Judicial Pay

There’s a movement to increase the pay of federal judges, currently being lead by Justice Roberts.  I agree that we probably should be paying federal justices competitively.  Here’s why:

The cost of not [addressing the pay disparity] will be a decrease in the quality of an increasingly important judiciary — and a change in its perspective. Fifty years ago, about 65 percent of the federal judiciary came from the private sector — from the practicing bar — and 35 percent from the public sector. Today 60 percent come from government jobs, less than 40 percent from private practice. This tends to produce a judiciary that is not only more important than ever but also is more of an extension of the bureaucracy than a check on it.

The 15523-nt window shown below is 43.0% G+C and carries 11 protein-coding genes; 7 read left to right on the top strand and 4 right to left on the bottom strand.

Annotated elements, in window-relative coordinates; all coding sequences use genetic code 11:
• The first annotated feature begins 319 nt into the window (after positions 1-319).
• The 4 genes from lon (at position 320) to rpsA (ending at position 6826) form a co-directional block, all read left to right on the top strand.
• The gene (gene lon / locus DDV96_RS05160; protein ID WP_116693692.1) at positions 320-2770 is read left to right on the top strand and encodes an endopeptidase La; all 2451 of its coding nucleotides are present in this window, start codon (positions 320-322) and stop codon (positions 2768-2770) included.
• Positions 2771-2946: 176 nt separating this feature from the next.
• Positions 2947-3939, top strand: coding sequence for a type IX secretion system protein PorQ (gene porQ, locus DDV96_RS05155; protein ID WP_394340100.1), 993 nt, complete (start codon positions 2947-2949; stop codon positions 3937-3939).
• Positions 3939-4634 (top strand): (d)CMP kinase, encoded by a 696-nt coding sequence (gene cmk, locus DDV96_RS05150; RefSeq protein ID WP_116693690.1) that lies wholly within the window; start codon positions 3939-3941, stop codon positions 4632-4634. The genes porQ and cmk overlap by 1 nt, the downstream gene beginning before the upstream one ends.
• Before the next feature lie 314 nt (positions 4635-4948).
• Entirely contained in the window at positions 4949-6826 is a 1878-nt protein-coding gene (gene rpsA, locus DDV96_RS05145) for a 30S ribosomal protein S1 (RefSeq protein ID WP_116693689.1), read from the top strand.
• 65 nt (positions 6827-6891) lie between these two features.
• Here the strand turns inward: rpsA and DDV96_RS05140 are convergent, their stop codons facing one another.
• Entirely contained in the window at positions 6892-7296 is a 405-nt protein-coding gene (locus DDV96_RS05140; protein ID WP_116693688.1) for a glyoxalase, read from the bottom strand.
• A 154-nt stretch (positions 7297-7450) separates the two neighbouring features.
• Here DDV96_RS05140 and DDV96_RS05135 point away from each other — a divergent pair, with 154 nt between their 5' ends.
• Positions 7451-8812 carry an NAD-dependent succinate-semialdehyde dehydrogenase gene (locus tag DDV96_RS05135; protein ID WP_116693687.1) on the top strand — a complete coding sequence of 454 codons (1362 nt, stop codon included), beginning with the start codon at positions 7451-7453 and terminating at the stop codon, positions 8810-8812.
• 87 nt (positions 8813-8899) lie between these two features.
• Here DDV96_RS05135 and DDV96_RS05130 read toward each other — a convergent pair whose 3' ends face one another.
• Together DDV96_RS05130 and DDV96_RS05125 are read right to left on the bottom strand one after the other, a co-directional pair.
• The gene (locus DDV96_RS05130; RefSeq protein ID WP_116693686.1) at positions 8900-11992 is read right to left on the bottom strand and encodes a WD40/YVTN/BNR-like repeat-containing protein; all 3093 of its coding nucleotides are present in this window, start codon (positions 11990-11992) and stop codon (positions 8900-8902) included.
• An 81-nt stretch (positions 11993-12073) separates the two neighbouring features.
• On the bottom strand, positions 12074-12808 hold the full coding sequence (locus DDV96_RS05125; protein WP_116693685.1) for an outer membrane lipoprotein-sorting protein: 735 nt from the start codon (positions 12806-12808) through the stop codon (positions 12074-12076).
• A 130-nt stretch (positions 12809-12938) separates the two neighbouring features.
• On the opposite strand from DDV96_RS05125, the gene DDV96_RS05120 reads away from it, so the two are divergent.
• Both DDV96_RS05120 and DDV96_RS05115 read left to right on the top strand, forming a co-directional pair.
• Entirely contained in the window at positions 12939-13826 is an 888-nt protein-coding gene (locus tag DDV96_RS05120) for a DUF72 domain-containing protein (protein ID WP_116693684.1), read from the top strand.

Absent competitive pay, the only reason someone has to take a federal judgeship is to power and prestige associated with the position, or a lack of ability in the private sector.  That’s probably the type of person we don’t want sitting on the bench.

2 thoughts on “Judicial Pay”

  1. heaven forbid we should look for competent attorneys and that they should take up the job in public service, and actually serve the public. federal judges are appointed for life, but does that mean they have to serve for life. if they can resign for health reasons or family reasons, why can’t they resign if they feel the need to return to private practice in order fill their retirement fund.

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